Recently, I had the pleasure of talking to LPGA icon Rosie Jones about love of golf; coming out as a professional athlete; and how it all paid off for this fantastically happy, confident, and genuinely intriguing athlete.
Born in California, Jones was the seventh of eight children. Competition was high in her household. She always was surrounded by golf, with her father, an avid golfer, being her primary role model. When she was just 8 years old, she came home one day with a broken old golf club she had found, and begged her dad to take her to the golf course with him. And the legend began.
Jones was an athlete in a time and place when other girls her age were not heavily involved in athletics. She remembers there just were not a lot of girl athletes. She excelled at sports of all kinds, not just golf—she loved to play softball and football with the boys.
Truly a gifted golfer, Jones shot through the ranks in high school and at college, playing tournaments nationwide, including the Chicago Open when she was only 19 years old. Her many successes earned her offers from Big Ten schools in Texas and Oklahoma, and eventually, she headed to Ohio State on a scholarship.
Proudly, Jones graduated college in 1981 with a degree in recreational education. It was a particularly special accomplishment for her.
Jones says, “Looking back, I remember how easy it would have been to go out and make money doing something I absolutely loved, as any young person might dream of doing.”
Admittedly, Jones could have gone pro right out of high school, but people close to her kept her grounded, and pointed her toward college. What a choice it was!
“I enjoyed playing in those yearly national tournaments alongside women I would later compete against in the LPGA,” Jones recalls.
Upon going pro, Jones became one of the top money winners the LPGA had ever seen, taking 13 LPGA titles during her 25-year career, and establishing herself as one of the greatest women golfers of all time.
Something unexpected happened in 2003. Judy Dlugacz, owner of lesbian travel company Olivia, approached Jones to endorse it while on tour with LPGA.
As Jones recounts, “I thought about it literally for one minute, as my mind swirled in fast motion, counting up all the ways coming out to America while still competing on the LPGA was going to change my life.”
Once the decision was made, Jones was excited, but worried: “Coming out publicly for a current or professional athlete was known and feared as an endorsement suicide. I gave my sponsors a chance to bail on me, but none of them did.”
The golfing attitude among professional circles always had been one of a “good ol’ boy” nature. On the LPGA, it was a sort of “don’t ask, don’t tell” policy, as the tour never really wanted to deal with the potential of becoming known as a “gay tour.”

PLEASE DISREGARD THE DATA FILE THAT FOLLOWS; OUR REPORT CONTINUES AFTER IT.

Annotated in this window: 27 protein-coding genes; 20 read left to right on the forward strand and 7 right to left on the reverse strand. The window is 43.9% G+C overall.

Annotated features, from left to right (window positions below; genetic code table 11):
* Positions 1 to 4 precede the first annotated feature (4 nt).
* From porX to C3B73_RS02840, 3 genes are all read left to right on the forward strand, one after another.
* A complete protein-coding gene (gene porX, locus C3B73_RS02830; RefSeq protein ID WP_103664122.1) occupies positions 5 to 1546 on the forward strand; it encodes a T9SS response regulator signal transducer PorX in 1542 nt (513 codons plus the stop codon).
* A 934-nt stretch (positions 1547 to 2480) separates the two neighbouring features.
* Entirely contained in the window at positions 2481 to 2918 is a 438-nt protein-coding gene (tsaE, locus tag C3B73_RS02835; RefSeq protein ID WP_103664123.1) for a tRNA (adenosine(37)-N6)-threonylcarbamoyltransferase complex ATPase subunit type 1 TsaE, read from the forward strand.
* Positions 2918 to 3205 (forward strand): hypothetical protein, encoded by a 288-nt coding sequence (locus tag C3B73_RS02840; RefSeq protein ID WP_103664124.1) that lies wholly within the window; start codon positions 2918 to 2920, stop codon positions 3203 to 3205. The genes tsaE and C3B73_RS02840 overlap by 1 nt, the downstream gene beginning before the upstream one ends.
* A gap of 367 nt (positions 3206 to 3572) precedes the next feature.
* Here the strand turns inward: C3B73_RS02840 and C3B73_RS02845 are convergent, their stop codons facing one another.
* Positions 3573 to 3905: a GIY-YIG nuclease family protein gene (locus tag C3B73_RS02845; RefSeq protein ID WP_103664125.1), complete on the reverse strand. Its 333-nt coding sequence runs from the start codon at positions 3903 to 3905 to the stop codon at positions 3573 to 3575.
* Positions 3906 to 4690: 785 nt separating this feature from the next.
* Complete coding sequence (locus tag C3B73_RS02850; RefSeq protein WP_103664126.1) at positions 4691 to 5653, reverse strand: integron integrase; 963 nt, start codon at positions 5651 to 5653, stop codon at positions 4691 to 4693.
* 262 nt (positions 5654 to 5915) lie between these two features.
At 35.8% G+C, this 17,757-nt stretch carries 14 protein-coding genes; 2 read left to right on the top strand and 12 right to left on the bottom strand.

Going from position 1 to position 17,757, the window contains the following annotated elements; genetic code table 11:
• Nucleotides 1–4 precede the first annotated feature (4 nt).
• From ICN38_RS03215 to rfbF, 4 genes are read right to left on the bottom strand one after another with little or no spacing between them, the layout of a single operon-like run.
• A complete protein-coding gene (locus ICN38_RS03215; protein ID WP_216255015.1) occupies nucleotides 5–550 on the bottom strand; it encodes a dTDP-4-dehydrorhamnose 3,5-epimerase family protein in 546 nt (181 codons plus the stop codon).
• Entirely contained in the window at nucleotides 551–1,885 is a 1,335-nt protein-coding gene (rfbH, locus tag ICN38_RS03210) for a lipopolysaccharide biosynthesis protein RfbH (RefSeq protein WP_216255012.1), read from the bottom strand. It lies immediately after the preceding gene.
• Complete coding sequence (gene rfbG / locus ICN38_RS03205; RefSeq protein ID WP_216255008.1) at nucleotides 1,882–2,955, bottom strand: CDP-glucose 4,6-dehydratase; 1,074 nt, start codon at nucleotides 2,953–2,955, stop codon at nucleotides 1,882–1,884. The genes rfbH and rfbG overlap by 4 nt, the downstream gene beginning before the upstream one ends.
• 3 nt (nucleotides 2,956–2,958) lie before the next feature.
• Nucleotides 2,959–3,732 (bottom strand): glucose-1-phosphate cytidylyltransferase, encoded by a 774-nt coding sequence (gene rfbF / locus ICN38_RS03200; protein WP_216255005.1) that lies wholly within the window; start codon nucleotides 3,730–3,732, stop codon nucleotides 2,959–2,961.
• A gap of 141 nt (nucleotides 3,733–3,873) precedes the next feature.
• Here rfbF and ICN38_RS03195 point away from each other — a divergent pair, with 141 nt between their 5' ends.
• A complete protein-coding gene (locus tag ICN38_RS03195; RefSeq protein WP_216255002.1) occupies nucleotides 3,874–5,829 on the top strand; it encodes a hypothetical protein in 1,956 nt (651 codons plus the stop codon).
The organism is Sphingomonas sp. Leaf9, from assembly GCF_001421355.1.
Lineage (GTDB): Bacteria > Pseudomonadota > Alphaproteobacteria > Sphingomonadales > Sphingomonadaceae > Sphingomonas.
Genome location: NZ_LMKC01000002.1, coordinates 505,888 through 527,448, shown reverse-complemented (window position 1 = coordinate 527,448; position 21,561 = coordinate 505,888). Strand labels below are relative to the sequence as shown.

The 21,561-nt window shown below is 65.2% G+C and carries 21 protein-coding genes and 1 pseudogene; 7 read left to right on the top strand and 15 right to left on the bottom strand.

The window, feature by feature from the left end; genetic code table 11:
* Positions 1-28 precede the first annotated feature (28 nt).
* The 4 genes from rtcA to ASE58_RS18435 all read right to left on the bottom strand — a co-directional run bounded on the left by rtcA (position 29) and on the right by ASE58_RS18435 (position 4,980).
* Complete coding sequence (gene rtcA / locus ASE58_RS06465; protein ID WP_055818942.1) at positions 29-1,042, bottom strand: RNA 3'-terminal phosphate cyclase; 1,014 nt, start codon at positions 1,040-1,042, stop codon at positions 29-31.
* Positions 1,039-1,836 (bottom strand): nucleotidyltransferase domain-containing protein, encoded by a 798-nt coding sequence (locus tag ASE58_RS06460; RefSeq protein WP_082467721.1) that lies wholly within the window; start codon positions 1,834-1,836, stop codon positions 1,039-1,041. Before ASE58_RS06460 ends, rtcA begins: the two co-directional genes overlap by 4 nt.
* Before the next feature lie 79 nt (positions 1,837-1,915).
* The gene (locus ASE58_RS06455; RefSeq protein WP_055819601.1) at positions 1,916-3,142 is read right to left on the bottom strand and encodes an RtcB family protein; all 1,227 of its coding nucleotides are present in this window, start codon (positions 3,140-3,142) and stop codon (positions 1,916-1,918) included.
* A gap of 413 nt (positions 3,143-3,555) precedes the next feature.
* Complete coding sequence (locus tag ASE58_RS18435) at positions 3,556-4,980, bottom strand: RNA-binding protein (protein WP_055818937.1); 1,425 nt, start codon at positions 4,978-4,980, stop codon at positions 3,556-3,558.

Jones feared a backlash, but encountered plenty of open-minded people who cared more about her ability as a golfer, and less on her sexuality. In fact, she even picked up a couple of new sponsors.
As Jones remarks, “I’m just gay. So, let’s go play golf.”
And how! The announcement of the Olivia endorsement deal was made in March 2004. After 22 years on the LPGA, ready to retire, Jones made a surprise return to the tour, proudly wearing Olivia’s name. That relationship has blossomed into a new venture, providing her with a new outlet for her passion for golf.
“Since my retirement in July 2006, I have developed a company with my partner, Carrie Sexton, to take women on golf vacations,” Jones explains.
The couple met through a friend of a friend in New York, but call Georgia their home now.
How does Sexton deal with her partner’s stardom?
“There are perks and difficulties. I forgot I was a superstar,” Jones jokes. “But we have a fun time, and she is easy to be around. She is a working partner, too.”
The pair’s company, Rosie Jones Golf Getaways, is hosted by Olivia.
According to Jones, “Each getaway is destination-focused. They play off the flavor of the place, and what attracts people there. The trips are timed so we are there during golf events.”
Indeed, this year golfers of all levels have the option of traveling to Scotland; the United Kingdom; the Blue Ridge Mountains in Georgia; or St. Augustine, Florida.
Jones adds, “We have clinics and introductions, and one-on-ones. We all get together as a group, and we employ teaching pros as well. It is like a fantasy camp with real people, each with different experiences and great stories.”
Not being a golfer myself, after speaking with Jones, and hearing the joy in her voice as she talked about her life playing the sport, I was humbled by her commitment…I mean, 25 years, and still going strong!
I came to see the sport in a new light, as Jones told me, “Golf is a great game for people of all levels. You put men and women together, and they extend business relationships. You learn about them, their lives. You put people of all different levels together—some retired, some new to the game, some who are gung-ho and want to learn—and something unexpected happens. Friendships are built, bonds are formed, and you bring people together. I learned much in life, but I did not imagine I would use golf in all parts of it. I want to share this, and spread it to all people who play the sport.”
You can find out more about Rosie Jones Golf Getaways by visiting www.RosieJones.com.